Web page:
Steve Steinbrecher became CIO of Northern California's Contra Costa County in June 1995 after serving as director of information systems for nearby San Joaquin County. He is a past president of the California County Information Services Director's Association.

1. Is yours an appointed position, civil service, etc.?

I am appointed by the county executive and the board of supervisors.

2. What training was most useful to you in your current position?

My undergraduate degrees in journalism and political science. Communication with other human beings, along with the ability to communicate a vision of some-thing not invented yet, are the most important aspects of being a successful CIO.

3. What are the biggest IT issues currently facing your jurisdiction?

Lack of ability to hire and retain the necessary staff to maintain pace with the rapid change curve. It is the CIO's responsibility to work with the human resources people to market public service in a positive light that can replace pure compensa-tion issues. We have not been able to make that transition yet, and it is frustrating.

4. What IT program are you most proud of?

Contra Costa County is recognized as a national leader for our Year 2000 project. When we began, there were no guidelines, rules, landmarks or vendors to assist us. We did it all on our own. We got beat up big-time, but we learned. Our county executive, Y2K project manager and Team 2000 won leadership awards for their tremendous efforts, which just thrills me!

5. How will IT change in five years?

The process of change, product rollout, and change management will continue to accelerate. The good news is that, with the right attitude, the IT field will still be the best fun in employment possible.

6. What do you wish vendors would do or not do?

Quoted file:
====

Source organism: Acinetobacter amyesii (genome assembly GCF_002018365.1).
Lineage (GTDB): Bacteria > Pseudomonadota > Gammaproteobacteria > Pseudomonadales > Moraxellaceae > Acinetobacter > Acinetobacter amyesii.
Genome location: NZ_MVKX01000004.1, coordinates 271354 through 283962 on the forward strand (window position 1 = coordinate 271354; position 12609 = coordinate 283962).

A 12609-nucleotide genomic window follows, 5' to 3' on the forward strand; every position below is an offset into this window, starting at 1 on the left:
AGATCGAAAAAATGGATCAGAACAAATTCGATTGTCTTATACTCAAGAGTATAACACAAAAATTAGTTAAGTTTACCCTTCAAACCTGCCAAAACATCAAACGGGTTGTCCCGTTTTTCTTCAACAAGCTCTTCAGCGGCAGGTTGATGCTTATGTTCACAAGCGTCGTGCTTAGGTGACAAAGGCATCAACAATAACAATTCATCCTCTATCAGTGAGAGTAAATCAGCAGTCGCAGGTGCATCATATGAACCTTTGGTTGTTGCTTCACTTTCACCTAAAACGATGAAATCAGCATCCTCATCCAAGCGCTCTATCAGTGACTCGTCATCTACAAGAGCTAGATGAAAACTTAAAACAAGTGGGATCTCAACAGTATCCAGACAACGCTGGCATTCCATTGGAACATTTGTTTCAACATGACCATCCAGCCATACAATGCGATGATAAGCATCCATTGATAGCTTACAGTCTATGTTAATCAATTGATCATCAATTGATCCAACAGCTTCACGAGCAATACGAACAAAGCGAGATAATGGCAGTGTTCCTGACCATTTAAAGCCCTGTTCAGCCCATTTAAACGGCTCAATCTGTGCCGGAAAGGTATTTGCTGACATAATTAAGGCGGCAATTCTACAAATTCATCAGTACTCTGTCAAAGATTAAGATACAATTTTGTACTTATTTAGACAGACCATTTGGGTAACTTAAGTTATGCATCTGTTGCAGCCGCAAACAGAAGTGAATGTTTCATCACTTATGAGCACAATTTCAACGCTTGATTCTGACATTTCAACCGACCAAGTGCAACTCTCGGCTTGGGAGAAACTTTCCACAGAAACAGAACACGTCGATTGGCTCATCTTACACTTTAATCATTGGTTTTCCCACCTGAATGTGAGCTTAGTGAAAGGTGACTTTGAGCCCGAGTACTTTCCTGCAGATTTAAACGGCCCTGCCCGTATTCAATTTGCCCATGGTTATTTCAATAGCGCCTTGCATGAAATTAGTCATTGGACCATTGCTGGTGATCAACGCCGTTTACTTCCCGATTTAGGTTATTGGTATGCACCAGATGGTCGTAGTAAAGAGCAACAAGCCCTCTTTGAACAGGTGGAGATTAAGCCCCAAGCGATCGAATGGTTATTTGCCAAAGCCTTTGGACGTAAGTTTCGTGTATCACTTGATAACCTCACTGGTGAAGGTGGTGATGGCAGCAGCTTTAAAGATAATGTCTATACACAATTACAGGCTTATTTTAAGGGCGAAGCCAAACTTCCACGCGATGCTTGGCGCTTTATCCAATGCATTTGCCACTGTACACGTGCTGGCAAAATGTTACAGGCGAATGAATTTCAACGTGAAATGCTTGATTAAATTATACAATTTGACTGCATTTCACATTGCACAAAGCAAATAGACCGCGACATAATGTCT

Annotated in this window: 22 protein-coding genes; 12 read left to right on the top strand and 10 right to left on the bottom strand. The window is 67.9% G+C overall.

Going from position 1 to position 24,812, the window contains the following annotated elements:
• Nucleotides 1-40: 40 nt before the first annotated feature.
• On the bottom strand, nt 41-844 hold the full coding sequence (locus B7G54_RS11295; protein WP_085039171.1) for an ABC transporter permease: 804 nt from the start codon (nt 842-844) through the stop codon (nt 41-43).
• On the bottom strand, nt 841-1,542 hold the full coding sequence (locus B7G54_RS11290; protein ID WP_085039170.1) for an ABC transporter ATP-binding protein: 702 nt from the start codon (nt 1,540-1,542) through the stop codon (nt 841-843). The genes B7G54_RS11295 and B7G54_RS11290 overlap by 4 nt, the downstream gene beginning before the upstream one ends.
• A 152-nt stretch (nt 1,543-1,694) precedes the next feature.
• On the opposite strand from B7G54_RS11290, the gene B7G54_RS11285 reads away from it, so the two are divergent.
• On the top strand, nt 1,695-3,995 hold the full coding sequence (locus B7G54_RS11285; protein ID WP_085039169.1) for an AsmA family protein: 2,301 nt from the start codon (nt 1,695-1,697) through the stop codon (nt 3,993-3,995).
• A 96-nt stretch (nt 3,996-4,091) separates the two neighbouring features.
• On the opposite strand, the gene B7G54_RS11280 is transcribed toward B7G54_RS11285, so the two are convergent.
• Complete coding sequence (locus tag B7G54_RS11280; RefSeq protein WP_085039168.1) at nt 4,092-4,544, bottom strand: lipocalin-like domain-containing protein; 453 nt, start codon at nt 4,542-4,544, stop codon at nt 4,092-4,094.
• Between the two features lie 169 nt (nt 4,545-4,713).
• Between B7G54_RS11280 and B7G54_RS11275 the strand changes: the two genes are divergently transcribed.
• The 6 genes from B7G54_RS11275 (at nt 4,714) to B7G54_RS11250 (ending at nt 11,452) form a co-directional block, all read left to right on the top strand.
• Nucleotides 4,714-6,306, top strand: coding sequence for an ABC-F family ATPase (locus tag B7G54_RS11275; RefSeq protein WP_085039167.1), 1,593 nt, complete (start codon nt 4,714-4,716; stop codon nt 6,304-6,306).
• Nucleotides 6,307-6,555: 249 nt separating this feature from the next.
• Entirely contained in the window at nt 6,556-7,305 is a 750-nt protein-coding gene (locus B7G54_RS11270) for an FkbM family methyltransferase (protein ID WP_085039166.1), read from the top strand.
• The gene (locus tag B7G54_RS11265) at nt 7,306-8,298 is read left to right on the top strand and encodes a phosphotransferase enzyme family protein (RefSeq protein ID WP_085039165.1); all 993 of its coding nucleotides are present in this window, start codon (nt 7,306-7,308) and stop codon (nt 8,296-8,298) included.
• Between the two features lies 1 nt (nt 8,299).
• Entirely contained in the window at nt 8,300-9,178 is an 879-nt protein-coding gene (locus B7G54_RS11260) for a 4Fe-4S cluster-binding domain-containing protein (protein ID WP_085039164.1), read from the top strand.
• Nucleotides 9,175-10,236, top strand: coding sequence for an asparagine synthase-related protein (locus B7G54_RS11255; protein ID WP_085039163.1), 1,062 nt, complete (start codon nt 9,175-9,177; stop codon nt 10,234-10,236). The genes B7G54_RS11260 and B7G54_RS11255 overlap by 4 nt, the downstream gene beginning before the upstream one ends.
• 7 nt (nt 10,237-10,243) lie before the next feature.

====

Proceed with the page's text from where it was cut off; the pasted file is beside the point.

Vendors need to begin looking more at the long-term value of their relationships with public-sector organizations, as opposed to how well their numbers look for the next close-of-quarter on Wall Street. This is a pipe dream, but it just is not possible for local government, due to the inherent nature of the Americandemocratic process, to move as quickly as the commercial world wants.

7. When did you decide to enter government and what was the reason?

I have owned and operated my own technology-consulting business. I kind of just fell into working with local government, and decided it was an important and positive opportunity to work with the entire community of people I live with.

8. How do you stay ahead of your e-mail?

I don't! I usually respond to about 150 messages every day. I manage a batch in the morning, another while working through the lunch hour, and finally in the evenings. I also am "wired" in my home office. I am known around here as the "E-Mail King," and rarely use voice mail, my backup for e-mail.

9. How do you use the Internet? What sites are most useful to you?

I use the Internet as a research tool, looking at technology sites, year-2000 sites, the state Legislature to review pending IT actions, and I try to hit every other county web site in California at least once a month to see how the "competition" is doing, and compare what is happening with their boards of supervisors and mine. We also use the Internet to post our job listings.

10. What's your favorite quote?

"You can't cheat an honest man." -- W.C. Fields

11. Who's the person you most admire?

My mother and father. They gave me all the tools I needed to do something useful with my life.

none  |